In tissue engineering,for instance, it has been found that cells grow preferentially in the direction of the fibre alignment on a fibrous scaffold. This is very useful in the construction of scaffolds in tissue engineering as some cells found in the body are aligned in certain tissues.
The alignment of nanofibres has also found a useful application in electronic textiles. Well-aligned nanofibre arrays can be constructed in the same direction or in several different directions. The aligned or oriented nanofibres have many prospective applications in electronic devices, such as sensors and circuit elements.
For a variety of applications it is also desirable to produce nanofibres with well-defined chemical structures and various techniques can be employed to achieve this. Using various polymers, polymer blends, or nanocomposites made of organic or inorganic materials are the most common approaches. Nanocomposites based on the combination of inorganic nanoparticles and organic polymers have attracted more attention since significant reinforcements (mechanical and thermal properties) and even novel properties can be achieved in this way. Nanoparticles can serve as matrix reinforcements, as well as to change the electrical, optical or biomedical behaviour of the base materials.
There is a great technical challenge in obtaining intimate blending of inorganic particles and polymer matrices. Various techniques have been developed to make composite nanofibres, such as melt-compounding, solution mixing, solgel, layer-by-layer deposition and physical and chemical vapour deposition. Workers in the Key Laboratory of Science & Technology at Southern Yangtze University have successfully applied sputter coatings of metals, metal oxides and polymers to make functional nanofibres. Conductive metals, photo- catalytic metallic oxides and bioactive materials have been used to make composite nanofibres. The resulting improvement in surface conductivity, optical properties and bioactivity of nanofibres opens up new possibilities for expanded applications in many industries.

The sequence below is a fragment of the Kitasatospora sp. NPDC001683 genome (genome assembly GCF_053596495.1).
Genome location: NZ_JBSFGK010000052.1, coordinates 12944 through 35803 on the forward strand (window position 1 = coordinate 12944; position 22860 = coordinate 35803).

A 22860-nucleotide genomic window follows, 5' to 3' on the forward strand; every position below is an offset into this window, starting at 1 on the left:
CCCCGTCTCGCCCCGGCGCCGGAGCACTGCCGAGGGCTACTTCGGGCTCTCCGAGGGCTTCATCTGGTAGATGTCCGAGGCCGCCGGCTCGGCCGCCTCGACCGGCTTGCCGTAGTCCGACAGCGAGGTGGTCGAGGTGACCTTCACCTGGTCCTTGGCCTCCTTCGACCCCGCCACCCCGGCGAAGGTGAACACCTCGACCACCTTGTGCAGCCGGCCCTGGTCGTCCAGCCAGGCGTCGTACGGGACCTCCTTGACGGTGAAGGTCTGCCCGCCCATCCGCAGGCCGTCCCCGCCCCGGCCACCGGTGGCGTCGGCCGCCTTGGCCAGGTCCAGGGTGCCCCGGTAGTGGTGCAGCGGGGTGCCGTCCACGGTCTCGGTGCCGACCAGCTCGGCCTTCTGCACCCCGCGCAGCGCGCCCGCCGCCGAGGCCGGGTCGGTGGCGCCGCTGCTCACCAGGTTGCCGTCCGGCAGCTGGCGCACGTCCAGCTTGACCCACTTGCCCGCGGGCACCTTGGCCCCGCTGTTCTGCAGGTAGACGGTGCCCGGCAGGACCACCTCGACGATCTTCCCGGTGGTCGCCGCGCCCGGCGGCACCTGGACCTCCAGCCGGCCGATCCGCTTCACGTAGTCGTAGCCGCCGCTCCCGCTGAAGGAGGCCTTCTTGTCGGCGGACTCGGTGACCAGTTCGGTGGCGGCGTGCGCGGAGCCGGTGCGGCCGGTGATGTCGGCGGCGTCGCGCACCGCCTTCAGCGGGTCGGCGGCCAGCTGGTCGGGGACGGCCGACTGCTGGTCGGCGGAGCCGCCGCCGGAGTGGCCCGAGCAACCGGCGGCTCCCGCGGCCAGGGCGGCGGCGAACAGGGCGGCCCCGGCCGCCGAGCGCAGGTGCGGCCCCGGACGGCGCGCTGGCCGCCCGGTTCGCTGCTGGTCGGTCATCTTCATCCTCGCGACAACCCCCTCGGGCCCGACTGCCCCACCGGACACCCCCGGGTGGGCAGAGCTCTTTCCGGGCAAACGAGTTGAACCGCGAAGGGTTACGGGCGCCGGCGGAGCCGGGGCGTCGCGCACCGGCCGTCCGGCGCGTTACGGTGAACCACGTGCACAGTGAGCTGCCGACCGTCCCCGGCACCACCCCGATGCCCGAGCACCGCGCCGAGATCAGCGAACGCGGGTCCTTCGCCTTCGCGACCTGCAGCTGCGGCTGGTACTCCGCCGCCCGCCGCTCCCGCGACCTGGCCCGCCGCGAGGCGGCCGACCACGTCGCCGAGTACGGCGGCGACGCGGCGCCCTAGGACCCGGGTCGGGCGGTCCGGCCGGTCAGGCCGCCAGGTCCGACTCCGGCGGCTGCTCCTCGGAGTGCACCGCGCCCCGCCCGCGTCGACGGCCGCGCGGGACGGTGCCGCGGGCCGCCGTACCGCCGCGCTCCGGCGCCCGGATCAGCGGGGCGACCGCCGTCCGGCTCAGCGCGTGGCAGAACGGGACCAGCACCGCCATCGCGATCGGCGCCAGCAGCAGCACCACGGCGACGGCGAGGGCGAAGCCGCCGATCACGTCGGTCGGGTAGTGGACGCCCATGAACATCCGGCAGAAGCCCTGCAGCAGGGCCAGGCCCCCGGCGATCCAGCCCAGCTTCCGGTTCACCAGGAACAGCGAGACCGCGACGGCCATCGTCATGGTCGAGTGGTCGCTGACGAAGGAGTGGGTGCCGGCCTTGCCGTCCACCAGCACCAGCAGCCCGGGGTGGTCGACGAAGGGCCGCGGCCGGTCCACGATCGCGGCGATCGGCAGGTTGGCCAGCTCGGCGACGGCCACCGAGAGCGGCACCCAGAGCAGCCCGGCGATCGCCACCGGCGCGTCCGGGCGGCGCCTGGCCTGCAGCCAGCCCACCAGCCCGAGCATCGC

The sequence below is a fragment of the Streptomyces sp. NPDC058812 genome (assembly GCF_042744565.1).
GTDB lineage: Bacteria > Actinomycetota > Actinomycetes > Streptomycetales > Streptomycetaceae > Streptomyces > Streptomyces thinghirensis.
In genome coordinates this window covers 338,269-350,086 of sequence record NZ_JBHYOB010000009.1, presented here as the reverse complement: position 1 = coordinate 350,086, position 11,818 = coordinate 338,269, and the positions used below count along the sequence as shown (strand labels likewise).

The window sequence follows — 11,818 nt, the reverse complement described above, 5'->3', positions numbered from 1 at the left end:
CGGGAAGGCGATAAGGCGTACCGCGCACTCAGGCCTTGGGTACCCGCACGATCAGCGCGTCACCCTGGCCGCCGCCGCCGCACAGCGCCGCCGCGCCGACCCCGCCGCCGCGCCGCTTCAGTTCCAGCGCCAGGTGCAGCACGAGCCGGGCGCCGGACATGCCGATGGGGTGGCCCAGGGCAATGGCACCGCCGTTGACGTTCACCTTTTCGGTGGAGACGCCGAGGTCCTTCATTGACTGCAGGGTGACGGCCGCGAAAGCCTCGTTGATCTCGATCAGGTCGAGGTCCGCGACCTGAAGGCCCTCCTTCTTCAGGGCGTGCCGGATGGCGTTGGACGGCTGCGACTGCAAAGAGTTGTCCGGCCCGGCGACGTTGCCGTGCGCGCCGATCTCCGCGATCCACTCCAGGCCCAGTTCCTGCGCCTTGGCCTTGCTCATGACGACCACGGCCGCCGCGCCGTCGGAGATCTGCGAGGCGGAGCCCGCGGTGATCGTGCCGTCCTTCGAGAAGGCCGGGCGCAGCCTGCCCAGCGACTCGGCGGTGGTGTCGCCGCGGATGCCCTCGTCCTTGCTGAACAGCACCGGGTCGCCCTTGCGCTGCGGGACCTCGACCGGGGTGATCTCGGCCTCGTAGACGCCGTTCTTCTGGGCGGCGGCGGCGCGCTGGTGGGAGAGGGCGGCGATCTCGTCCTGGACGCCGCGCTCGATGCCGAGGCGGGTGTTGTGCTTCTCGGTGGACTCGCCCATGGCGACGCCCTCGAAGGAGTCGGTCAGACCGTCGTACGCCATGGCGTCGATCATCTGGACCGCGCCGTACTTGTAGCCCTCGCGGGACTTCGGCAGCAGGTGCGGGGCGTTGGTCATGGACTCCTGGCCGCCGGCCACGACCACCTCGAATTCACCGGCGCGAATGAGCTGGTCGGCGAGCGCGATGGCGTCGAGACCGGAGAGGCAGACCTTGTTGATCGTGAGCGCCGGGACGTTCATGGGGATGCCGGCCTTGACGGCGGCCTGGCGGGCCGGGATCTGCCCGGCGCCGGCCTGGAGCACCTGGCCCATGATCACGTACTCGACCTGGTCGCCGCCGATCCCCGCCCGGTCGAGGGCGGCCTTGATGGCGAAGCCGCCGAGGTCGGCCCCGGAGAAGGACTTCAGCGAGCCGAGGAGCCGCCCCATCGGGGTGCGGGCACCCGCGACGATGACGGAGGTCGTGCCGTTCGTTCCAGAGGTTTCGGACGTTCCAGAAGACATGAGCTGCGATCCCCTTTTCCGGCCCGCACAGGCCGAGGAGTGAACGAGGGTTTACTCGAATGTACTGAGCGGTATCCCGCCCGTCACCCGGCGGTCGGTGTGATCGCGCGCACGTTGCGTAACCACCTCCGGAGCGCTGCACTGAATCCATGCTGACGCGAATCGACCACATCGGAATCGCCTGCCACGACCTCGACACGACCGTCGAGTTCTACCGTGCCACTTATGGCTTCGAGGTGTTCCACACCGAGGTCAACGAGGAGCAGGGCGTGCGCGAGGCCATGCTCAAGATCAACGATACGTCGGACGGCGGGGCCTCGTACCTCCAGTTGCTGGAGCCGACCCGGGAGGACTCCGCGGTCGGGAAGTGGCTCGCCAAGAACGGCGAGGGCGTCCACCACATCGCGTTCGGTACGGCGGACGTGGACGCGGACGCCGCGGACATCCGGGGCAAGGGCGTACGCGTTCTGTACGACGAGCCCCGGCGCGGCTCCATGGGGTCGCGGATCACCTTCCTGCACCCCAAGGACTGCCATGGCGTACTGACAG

Polyamide 6 nanofibres and polyamide 6/silver composite nanofibres observed with an atomic force microscope (AFM)i.
Electrospinning combined with other techniques provide new approaches to make nanofibre materials with well-defined structures. These specially designed nanofibre materials have great potential for a variety of applications.
J. Doshi and D.H. Reneker, Eiectrospinning process and applications of electrospun fibres. Journal of Electrostatics, 1995; Volume 35: pages 151-160.
W.J. Li, C.T. Laurencin, E.J. Caterson, R.S. Tuan and F.K. Ko, Electrospun nanofbrous structure: novel scaffold for tissue engineering, Journal of Biomedical Materials Research, 2002; Volume 60: pages 613-621.
N. Bunyan, I. Chen, J. Chen, S. Farboodmanesh and K. White, Control of deposition & orientation of electrospun nano-fbres, Fibre Society Symposium-(Abstracts), 2002; pages 36-37.
J.F. Hagewood, Polymeric nanofibres: fantasy or future, International Fibres journal, 2002; Volume 12: pages 62-63.
1 See also, Technical Textiles International, September 2006, Dynamic characterization of fibres using electron microscopy, pages 15-18;
Technical Textiles International, December 2005, The functionalization of the surfaces of polymer nanofibres, pages 21- 23;
Technical Textiles International, May 2005, Functionalization of textile fibres using plasma-based technology, pages 27-29;
Technical Textiles International, May 2004, Surface nanostructures seen by atomic force microscopy, pages 33-35;
The authors wish to thank the specialized Research Fund for the Doctoral Program of higher education (No. 20060295005) and the Program for New Century Excellent Talents in University (NCET-06- 0485) for their financial support.
Qufu Wei, Key Laboratory of Eco-textiles, Ministry of Education, Jiangnan University, Wuxi 214122, PR China. Tel: +86-510-8591-2007. Fax: +86-510-8591 -3200.